Should you worry about sugar in pregnancy? Our answer might surprise you

By Emily

It’s important to tread lightly with this one. Pregnancy is an intense and delicate time. After all, I can relate; I have two kids under the age of five.

Being pregnant involves a balance of caring for your growing baby while trying to care for your own changing body, which at times can seem uncooperative. On the one hand, expecting mothers want to eat well to ensure that their babies are as healthy as possible. But on the other hand, they are often struggling with issues like fatigue and nausea that can make it harder to choose healthy foods. If you can barely keep anything down and you can’t stay awake during the afternoons, thinking about how much sugar you are eating probably isn’t your top priority. For your own well-being as well as your baby’s, it is important to stay relaxed, not be too hard on yourself, and enjoy your pregnancy as much as possible.

While our Secondhand Sugars mission is to help spread the word about creating a lower sugar environment for kids, beginning in the womb, we do not intend to criticize anyone, let alone pregnant women. We are not advocating a no-sugar diet, but rather a lower sugar diet, and we want to make sure we all know where the sugars are hidden in our foods. What we are suggesting is that when possible, it’s beneficial for mothers-to-be to choose lower sugar foods.

Beyond preventing excess weight gain and complications like gestational diabetes for the mother-to-be, a lower sugar diet can also be protective for a developing baby. The sugars that a woman eats in pregnancy can directly affect her baby, creating risk for obesity and other chronic problems. A new study shows that higher sugar and carbohydrate intakes in women during late pregnancy were associated with higher body mass index (BMI) in their children at ages 2-4 years, whereas fat and protein intake were not related to these markers.

We do not present this information with the spirit of the “sugar police”. It is instead meant to help expecting moms to take a look at the overall quality of their diets and when possible, to make some positive adjustments. This doesn’t mean that you can’t enjoy dessert or a sweet treat when you want it. The priority is to look at daily food habits, such as choosing water to drink instead of soft drinks, rather than worry about the occasional indulgence.

Pregnancy is known for cravings, often for sweets, and sometimes the best thing to do is to satisfy the craving outright. No one needs to feel deprived. But if cravings for sweets become regular and start to tip the balance of a healthy diet, there are likely ways to satisfy them with healthier alternatives.

I remember the cravings I had five years ago when I was pregnant with my oldest son and working long hours as a researcher in Los Angeles. One Friday night I was especially tired and nauseous, and my husband told me it was “lady’s choice” for dinner. I suggested the local diner that we had driven by countless times but never tried. He was surprised, yet willing to oblige me and then was shocked when he heard what I ordered: a vanilla milkshake and a grilled cheese. In the 17 years he had known me, I had never wanted a milkshake. What happened to his wife? I enjoyed that milkshake, and with one I was satisfied. I then moved on to finding some healthier alternatives for similar cravings. One of my go-to combinations was cottage cheese with fresh pineapple. Cottage cheese was never something I liked in the past, but suddenly it hit the spot. I haven’t had it since, and I don’t miss it. Pregnancy is funny like that.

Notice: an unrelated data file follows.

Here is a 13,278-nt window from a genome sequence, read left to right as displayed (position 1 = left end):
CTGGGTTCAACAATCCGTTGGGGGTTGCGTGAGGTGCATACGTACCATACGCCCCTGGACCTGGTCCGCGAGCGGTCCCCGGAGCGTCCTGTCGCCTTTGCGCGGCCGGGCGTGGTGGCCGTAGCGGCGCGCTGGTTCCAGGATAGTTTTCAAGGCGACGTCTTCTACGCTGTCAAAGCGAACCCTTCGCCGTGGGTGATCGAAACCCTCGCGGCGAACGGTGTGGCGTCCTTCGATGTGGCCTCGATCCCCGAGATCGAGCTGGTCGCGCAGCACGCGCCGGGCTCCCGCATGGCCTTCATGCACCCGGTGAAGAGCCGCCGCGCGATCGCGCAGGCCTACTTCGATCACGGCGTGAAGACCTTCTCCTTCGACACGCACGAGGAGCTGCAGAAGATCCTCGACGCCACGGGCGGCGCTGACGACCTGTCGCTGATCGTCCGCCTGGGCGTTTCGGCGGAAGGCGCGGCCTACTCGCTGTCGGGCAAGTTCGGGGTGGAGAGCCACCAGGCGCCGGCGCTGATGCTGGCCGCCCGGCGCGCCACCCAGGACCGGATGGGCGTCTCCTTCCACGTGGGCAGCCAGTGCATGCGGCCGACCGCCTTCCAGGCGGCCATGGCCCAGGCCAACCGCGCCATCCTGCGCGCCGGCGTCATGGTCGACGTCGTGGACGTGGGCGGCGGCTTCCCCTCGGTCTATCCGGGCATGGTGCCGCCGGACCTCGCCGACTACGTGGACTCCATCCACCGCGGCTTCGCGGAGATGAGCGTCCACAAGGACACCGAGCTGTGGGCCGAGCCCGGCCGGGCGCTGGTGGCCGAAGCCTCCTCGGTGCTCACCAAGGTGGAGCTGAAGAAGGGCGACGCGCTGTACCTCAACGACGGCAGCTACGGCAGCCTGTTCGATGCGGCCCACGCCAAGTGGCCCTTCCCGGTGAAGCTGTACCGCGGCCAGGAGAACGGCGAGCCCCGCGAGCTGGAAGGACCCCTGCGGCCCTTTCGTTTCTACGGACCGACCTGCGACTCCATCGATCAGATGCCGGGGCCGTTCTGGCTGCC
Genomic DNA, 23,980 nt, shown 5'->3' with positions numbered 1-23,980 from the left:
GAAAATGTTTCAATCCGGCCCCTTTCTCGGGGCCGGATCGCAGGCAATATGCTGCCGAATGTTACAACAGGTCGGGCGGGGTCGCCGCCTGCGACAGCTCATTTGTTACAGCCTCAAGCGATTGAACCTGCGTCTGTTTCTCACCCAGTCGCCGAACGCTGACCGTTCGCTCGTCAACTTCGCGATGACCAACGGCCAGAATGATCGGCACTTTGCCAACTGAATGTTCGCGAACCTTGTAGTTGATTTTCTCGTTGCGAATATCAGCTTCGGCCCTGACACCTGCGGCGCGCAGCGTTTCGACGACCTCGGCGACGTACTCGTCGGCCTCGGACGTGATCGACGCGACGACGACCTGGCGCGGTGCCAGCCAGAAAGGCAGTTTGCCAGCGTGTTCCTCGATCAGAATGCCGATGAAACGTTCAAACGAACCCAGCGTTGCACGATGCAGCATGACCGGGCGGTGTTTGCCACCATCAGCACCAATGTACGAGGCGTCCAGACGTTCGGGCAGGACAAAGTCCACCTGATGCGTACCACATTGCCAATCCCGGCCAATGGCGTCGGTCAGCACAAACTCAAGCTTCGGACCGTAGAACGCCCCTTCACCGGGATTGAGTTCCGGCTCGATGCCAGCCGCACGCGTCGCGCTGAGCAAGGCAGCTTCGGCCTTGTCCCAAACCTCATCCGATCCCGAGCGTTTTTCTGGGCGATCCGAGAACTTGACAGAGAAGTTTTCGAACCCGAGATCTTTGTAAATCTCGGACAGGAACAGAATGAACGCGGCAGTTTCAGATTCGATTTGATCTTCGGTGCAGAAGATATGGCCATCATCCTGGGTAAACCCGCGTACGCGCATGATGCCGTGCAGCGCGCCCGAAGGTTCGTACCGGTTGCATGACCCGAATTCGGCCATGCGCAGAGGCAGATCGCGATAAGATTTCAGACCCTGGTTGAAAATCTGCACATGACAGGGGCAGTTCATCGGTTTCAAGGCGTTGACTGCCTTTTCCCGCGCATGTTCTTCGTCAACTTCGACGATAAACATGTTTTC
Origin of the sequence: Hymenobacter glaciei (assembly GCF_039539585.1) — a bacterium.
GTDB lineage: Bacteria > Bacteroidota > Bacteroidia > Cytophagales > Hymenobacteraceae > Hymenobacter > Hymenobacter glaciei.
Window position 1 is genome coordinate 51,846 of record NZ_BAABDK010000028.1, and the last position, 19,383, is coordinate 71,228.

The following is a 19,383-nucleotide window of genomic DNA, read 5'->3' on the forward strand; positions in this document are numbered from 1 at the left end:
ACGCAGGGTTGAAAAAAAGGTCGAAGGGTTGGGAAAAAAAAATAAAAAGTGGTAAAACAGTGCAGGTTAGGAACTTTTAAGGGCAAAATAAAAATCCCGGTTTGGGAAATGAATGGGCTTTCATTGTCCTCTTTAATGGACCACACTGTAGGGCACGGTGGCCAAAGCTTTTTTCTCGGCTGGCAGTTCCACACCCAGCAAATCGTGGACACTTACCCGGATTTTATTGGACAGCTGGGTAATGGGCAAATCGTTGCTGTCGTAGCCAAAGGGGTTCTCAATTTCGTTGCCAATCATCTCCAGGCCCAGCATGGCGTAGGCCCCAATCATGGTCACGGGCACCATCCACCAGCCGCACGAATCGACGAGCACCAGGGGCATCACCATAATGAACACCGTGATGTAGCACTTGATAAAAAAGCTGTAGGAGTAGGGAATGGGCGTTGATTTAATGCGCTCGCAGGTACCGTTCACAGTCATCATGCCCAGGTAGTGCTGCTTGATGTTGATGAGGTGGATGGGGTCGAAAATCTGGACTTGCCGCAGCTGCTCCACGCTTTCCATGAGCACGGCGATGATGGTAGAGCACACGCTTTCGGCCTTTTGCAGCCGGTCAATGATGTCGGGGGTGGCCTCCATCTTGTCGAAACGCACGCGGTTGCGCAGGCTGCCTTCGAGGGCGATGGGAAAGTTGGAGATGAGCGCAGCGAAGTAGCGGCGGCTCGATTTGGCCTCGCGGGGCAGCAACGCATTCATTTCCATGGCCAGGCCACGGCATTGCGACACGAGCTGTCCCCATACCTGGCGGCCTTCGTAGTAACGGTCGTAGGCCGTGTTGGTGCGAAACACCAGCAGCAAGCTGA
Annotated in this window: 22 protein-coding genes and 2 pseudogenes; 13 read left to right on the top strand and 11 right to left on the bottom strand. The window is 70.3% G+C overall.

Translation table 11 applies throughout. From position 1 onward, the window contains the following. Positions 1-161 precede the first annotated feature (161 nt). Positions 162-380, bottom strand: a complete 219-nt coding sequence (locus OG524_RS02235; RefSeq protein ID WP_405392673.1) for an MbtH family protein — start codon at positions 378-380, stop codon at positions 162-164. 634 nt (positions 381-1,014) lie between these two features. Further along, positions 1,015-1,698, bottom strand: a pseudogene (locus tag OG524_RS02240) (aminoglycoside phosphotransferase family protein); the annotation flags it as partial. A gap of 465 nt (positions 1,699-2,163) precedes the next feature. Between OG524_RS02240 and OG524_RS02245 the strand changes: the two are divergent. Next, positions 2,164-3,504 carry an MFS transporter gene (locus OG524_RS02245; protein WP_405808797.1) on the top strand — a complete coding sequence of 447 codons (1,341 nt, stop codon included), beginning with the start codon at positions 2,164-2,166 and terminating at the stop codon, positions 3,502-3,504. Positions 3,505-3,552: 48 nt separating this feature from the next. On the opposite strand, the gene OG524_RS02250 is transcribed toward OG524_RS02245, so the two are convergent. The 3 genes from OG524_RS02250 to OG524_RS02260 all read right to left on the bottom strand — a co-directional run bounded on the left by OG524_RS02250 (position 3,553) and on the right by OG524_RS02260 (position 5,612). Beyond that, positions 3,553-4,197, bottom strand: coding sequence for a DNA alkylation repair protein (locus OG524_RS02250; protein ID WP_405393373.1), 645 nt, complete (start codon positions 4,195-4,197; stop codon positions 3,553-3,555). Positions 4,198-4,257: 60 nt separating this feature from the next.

When I was pregnant with my second son, we were living in Italy, and there I gained some new perspectives on nutrition during pregnancy. Once again I struggled with nausea, and my midwife gave me some advice that I hadn’t received in the States. She said that when I was feeling nauseous, I should stick to cold foods like Caprese salad with fresh mozzarella, steamed or grilled vegetables served cold, water with ice in it, or popsicles (which you can make at home with no added sugar). In contrast, I had been trying hot remedies like ginger tea, as it was winter. Once I started eating more cold foods, I started to feel better. My cravings for things like ice cream (or gelato) may have stemmed from an inherent preference for cold foods combined with an increased need for calcium. Perhaps this is why cottage cheese with fruit did the trick for me.

In general, a Mediterranean approach to diet is low in added sugars. A recent study conducted with mother-child pairs, both the USA and in Greece, showed that greater adherence to a Mediterranean diet of the mothers during pregnancy was associated with lower markers of cardiometabolic risk (BMI, waist circumference, and blood pressure) in their children. This provides further evidence that eating well during pregnancy is indeed important for the future health of the child. If you are pregnant and looking to improve the overall quality of your diet by reducing sugar and adding in more nutrient-dense foods, click here for more suggestions.

The bottom line is this: be easy on yourself. Sugar is not something to worry about, but to be aware of. Keep in mind that the adverse effects of increased sugars are most worrisome in individuals consuming extreme amounts. Enjoy the occasional sweet treat or dessert when you want it, and meanwhile make positive changes to your overall diet when you can. After all, stress and anxiety aren’t good for you or your baby.

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